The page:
From 350 to 10,000+ and beyond: bellabox embarks on new growth strategy
Wednesday, September 18, 2013/
Bellabox, a mailed monthly beauty samples box, is embarking on an aggressive customer acquisition strategy after receiving $1.3 million in expansion capital from a range of investors including Square Peg Capital, Apex Capital, Monash Private Capital and a range of angel investors at the beginning of this year.
The beauty box industry is a new and fiercely competitive one. Co-founder and chief executive Sarah Hamilton told StartupSmart they’d seen 11 competitors launch and leave the industry since they began in 2011.
“You often don’t really start growing until you’re quite established and prove you need to be taken seriously. We’re at that point now,” Hamilton says, adding they started with 350 boxes in 2011, and now mail out over 10,000 each month.
Hamilton says they’re ready for growth because they never approached bellabox as a glamorous way to play with pretty products all day, but as a marketing and sales channel from day one.
“We tell the brands we’re a marketing and sales service, and the channel we use is our subscription boxes and our online store. We’re not a glamorous beauty company. We’re logistics, we’re marketing and we’re all the other facets,” Hamilton says, adding the business was modelled on industry leading US beauty box Birchbox.
Prior to launching the business, Sarah Hamilton was the chief financial officer for Spin Magazine in New York and Emily Hamilton was running her own digital product marketing business.
“Neither of us had any background in beauty, so we were very formulaic in how we approached it. We were into beauty, but we’d never read any beauty magazines. But we saw that we could love this product without being beauty enthusiasts, so we realised just how big this could grow if we broke through the beauty enthusiast ceiling most beauty boxes are up against,” Hamilton says.
Given their backgrounds, the Hamilton sisters focused on tight financial management, content marketing and getting the most out of their primary asset, their database.
“I knew that content could really drive sales. Emily knew how to market to people, and recognised this was a really broad reaching product,” Hamilton says. “When you’ve got a broad business idea like that, you don’t need to feel intimidated with it, you just need to be smart about it.”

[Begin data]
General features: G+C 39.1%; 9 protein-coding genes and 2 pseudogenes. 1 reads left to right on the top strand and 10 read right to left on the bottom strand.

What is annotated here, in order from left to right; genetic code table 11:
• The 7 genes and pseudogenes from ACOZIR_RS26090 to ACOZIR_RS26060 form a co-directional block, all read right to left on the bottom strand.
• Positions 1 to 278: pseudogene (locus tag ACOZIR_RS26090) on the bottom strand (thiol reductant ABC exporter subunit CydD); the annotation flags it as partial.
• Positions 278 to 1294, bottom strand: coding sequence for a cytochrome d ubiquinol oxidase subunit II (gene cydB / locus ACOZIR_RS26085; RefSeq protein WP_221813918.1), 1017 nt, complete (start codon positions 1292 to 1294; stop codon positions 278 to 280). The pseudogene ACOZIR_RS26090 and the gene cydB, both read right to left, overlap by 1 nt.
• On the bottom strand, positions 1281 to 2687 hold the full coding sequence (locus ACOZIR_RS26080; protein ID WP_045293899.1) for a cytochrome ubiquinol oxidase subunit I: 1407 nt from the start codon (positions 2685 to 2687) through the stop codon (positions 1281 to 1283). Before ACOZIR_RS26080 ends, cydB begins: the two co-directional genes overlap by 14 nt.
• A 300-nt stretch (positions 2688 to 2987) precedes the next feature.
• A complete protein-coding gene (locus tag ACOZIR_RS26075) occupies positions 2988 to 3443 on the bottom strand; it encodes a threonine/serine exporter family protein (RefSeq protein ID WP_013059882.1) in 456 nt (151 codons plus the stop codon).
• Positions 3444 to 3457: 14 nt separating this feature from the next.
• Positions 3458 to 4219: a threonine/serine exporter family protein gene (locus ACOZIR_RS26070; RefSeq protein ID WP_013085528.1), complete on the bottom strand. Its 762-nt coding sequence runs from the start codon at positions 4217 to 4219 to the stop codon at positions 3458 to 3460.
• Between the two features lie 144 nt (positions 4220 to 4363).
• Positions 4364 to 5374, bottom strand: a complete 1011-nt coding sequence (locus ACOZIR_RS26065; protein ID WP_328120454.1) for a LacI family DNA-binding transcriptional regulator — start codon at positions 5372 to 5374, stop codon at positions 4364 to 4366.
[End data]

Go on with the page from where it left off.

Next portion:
The bellabox boxes can be very specifically targeted, from age and location to skin colour and income bracket. Hamilton says they’re currently developing a new backend product to streamline the allocation system, which is currently organised via several spread sheets.
“We’ve got two big stakeholders, the members and the brands. And for our members, we’re only as good as our last box,” Hamilton says. “We’re sorting and filtering through all the beauty profiles. It’s not too hard but because of the number of members it becomes huge.”
Bellabox is increasingly working with non-beauty brands such as accessories groups, but says they’re focused on developing their core business around beauty samples and building out their online store, which brings in 20%-40% of their revenue.
Hamilton says working out and implementing their growth strategy has been their biggest challenge.
“We were self-funded for the first year-and-a-bit, and got funding at the start of this year and we definitely needed it then, for the website and logistics,” Hamilton says. “Everything was getting to be a Band-Aid solution.”
Hamilton says they took several months to work out where to invest the funds for growth, after learning about the importance of appropriate infrastructure the hard way.
“We did a morning television spot, and while the traffic was great, the website crashed. So we wanted to make sure everything we were ready to grow. We’ve planned for a couple of months and laid the foundations. It was always about making this into a mass market product,” Hamilton says.
Bellabox’s growth strategy has been driven by their online magazine and a range of evolving advertising campaigns.
Hamilton says they started with Facebook ads, and now they’re testing a range of partnerships and advertising with online and print publications including Body & Soul, Mama Mia, Yahoo 7 and Women’s Agenda, which is owned by StartupSmart’s publisher Private Media.
“We’re at a point now where we really watch where they come from at the lifetime value of those customers. We really test and invest, and invest in the areas that are the best customer for us,” Hamilton says. “We make sure we’re hitting different audiences with each investment of marketing spend.”
Hamilton shares how they prepared for their growth and are running their test-and-invest strategy in the short video below:
From the frontlines
From stagnant to sophisticated: Why startups are best positioned to champion the AI revolution Geraldine McBride MyWave co-founder
Bitcoin isn't a boy's club, women just aren't getting involved Chantelle de la Rey Amber co-founder
Managing a remote workforce is simple, writes Hometime co-founder William Crock William Crock Hometime co-founder
Viva la neobank: Big banks might be ignoring the meteor, but extinction is inevitable Eric Wilson Xinja CEO
Why telehealth is the future of Australia’s healthcare system Travis Brown Instant Consult co-founder
Why expanding into Indonesia is hard work, but worth it for Aussie startups George Lucas Raiz Invest CEO